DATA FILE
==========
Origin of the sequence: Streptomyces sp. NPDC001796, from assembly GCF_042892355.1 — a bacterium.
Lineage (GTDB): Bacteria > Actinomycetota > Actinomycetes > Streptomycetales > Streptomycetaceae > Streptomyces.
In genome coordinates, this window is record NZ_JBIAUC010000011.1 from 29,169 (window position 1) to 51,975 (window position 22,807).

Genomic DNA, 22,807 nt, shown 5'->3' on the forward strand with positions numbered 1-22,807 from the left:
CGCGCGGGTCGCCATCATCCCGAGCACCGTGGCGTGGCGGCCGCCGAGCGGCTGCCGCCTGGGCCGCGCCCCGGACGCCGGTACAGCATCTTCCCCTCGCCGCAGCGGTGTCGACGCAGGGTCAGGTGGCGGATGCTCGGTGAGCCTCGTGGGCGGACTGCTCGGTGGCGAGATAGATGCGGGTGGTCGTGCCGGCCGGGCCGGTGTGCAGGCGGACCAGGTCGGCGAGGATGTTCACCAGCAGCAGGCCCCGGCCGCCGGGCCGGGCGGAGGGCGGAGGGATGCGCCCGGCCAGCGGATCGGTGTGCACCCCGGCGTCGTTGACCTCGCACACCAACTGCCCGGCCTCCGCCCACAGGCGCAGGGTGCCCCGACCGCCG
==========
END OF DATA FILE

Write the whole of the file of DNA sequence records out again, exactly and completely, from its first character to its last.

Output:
Origin of the sequence: Streptomyces sp. NPDC001796, from assembly GCF_042892355.1 — a bacterium.
Lineage (GTDB): Bacteria > Actinomycetota > Actinomycetes > Streptomycetales > Streptomycetaceae > Streptomyces.
In genome coordinates, this window is record NZ_JBIAUC010000011.1 from 29,169 (window position 1) to 51,975 (window position 22,807).

Genomic DNA, 22,807 nt, shown 5'->3' on the forward strand with positions numbered 1-22,807 from the left:
CGCGCGGGTCGCCATCATCCCGAGCACCGTGGCGTGGCGGCCGCCGAGCGGCTGCCGCCTGGGCCGCGCCCCGGACGCCGGTACAGCATCTTCCCCTCGCCGCAGCGGTGTCGACGCAGGGTCAGGTGGCGGATGCTCGGTGAGCCTCGTGGGCGGACTGCTCGGTGGCGAGATAGATGCGGGTGGTCGTGCCGGCCGGGCCGGTGTGCAGGCGGACCAGGTCGGCGAGGATGTTCACCAGCAGCAGGCCCCGGCCGCCGGGCCGGGCGGAGGGCGGAGGGATGCGCCCGGCCAGCGGATCGGTGTGCACCCCGGCGTCGTTGACCTCGCACACCAACTGCCCGGCCTCCGCCCACAGGCGCAGGGTGCCCCGACCGCCG